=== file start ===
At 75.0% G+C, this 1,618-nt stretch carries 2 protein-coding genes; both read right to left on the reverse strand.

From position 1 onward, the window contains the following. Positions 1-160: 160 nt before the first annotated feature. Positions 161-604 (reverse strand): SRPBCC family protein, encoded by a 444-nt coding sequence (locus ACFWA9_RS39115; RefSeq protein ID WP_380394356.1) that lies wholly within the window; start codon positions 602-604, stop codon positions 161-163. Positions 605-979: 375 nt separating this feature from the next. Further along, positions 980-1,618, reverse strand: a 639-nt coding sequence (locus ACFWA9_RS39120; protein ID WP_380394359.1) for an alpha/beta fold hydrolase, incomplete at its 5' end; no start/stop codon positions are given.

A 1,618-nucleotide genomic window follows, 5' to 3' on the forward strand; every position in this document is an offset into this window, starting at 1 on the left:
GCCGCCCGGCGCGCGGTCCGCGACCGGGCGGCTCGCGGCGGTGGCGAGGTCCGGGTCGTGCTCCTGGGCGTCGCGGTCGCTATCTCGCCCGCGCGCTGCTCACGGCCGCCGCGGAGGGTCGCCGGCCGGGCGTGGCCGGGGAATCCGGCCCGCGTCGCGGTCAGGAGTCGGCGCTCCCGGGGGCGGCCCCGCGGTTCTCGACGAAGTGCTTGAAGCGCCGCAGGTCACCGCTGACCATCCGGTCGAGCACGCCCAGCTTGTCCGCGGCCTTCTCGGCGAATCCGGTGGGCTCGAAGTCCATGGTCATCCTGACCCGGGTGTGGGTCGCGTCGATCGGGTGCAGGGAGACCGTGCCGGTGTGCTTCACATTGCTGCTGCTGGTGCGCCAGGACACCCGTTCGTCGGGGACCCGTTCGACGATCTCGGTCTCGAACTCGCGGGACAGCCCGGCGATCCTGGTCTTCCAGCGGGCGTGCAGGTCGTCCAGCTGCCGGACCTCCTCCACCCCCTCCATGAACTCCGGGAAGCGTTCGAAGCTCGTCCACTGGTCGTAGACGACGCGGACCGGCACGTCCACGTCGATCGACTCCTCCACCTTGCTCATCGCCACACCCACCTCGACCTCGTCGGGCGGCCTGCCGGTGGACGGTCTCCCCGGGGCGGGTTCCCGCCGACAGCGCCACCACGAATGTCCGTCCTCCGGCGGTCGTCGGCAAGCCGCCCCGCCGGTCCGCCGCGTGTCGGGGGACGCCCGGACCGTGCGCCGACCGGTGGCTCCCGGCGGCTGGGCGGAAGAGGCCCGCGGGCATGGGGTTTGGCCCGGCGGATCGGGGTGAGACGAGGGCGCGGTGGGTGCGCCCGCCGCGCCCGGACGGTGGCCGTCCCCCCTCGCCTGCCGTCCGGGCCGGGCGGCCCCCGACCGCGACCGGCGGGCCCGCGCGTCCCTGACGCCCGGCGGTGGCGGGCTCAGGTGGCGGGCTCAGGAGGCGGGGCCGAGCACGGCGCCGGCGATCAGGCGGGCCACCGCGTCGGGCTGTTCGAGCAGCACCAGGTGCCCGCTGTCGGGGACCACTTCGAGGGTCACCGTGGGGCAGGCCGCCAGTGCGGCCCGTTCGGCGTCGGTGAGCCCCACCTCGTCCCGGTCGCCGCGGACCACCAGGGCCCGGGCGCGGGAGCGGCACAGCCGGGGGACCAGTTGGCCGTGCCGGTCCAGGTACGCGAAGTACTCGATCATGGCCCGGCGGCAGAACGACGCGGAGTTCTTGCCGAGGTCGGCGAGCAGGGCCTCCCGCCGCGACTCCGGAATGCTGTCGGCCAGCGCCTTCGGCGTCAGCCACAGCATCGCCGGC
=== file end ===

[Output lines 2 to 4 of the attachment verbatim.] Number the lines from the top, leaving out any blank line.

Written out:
From position 1 onward, the window contains the following. Positions 1-160: 160 nt before the first annotated feature. Positions 161-604 (reverse strand): SRPBCC family protein, encoded by a 444-nt coding sequence (locus ACFWA9_RS39115; RefSeq protein ID WP_380394356.1) that lies wholly within the window; start codon positions 602-604, stop codon positions 161-163. Positions 605-979: 375 nt separating this feature from the next. Further along, positions 980-1,618, reverse strand: a 639-nt coding sequence (locus ACFWA9_RS39120; protein ID WP_380394359.1) for an alpha/beta fold hydrolase, incomplete at its 5' end; no start/stop codon positions are given.

A 1,618-nucleotide genomic window follows, 5' to 3' on the forward strand; every position in this document is an offset into this window, starting at 1 on the left:
GCCGCCCGGCGCGCGGTCCGCGACCGGGCGGCTCGCGGCGGTGGCGAGGTCCGGGTCGTGCTCCTGGGCGTCGCGGTCGCTATCTCGCCCGCGCGCTGCTCACGGCCGCCGCGGAGGGTCGCCGGCCGGGCGTGGCCGGGGAATCCGGCCCGCGTCGCGGTCAGGAGTCGGCGCTCCCGGGGGCGGCCCCGCGGTTCTCGACGAAGTGCTTGAAGCGCCGCAGGTCACCGCTGACCATCCGGTCGAGCACGCCCAGCTTGTCCGCGGCCTTCTCGGCGAATCCGGTGGGCTCGAAGTCCATGGTCATCCTGACCCGGGTGTGGGTCGCGTCGATCGGGTGCAGGGAGACCGTGCCGGTGTGCTTCACATTGCTGCTGCTGGTGCGCCAGGACACCCGTTCGTCGGGGACCCGTTCGACGATCTCGGTCTCGAACTCGCGGGACAGCCCGGCGATCCTGGTCTTCCAGCGGGCGTGCAGGTCGTCCAGCTGCCGGACCTCCTCCACCCCCTCCATGAACTCCGGGAAGCGTTCGAAGCTCGTCCACTGGTCGTAGACGACGCGGACCGGCACGTCCACGTCGATCGACTCCTCCACCTTGCTCATCGCCACACCCACCTCGACCTCGTCGGGCGGCCTGCCGGTGGACGGTCTCCCCGGGGCGGGTTCCCGCCGACAGCGCCACCACGAATGTCCGTCCTCCGGCGGTCGTCGGCAAGCCGCCCCGCCGGTCCGCCGCGTGTCGGGGGACGCCCGGACCGTGCGCCGACCGGTGGCTCCCGGCGGCTGGGCGGAAGAGGCCCGCGGGCATGGGGTTTGGCCCGGCGGATCGGGGTGAGACGAGGGCGCGGTGGGTGCGCCCGCCGCGCCCGGACGGTGGCCGTCCCCCCTCGCCTGCCGTCCGGGCCGGGCGGCCCCCGACCGCGACCGGCGGGCCCGCGCGTCCCTGACGCCCGGCGGTGGCGGGCTCAGGTGGCGGGCTCAGGAGGCGGGGCCGAGCACGGCGCCGGCGATCAGGCGGGCCACCGCGTCGGGCTGTTCGAGCAGCACCAGGTGCCCGCTGTCGGGGACCACTTCGAGGGTCACCGTGGGGCAGGCCGCCAGTGCGGCCCGTTCGGCGTCGGTGAGCCCCACCTCGTCCCGGTCGCCGCGGACCACCAGGGCCCGGGCGCGGGAGCGGCACAGCCGGGGGACCAGTTGGCCGTGCCGGTCCAGGTACGCGAAGTACTCGATCATGGCCCGGCGGCAGAACGACGCGGAGTTCTTGCCGAGGTCGGCGAGCAGGGCCTCCCGCCGCGACTCCGGAATGCTGTCGGCCAGCGCCTTCGGCGTCAGCCACAGCATCGCCGGC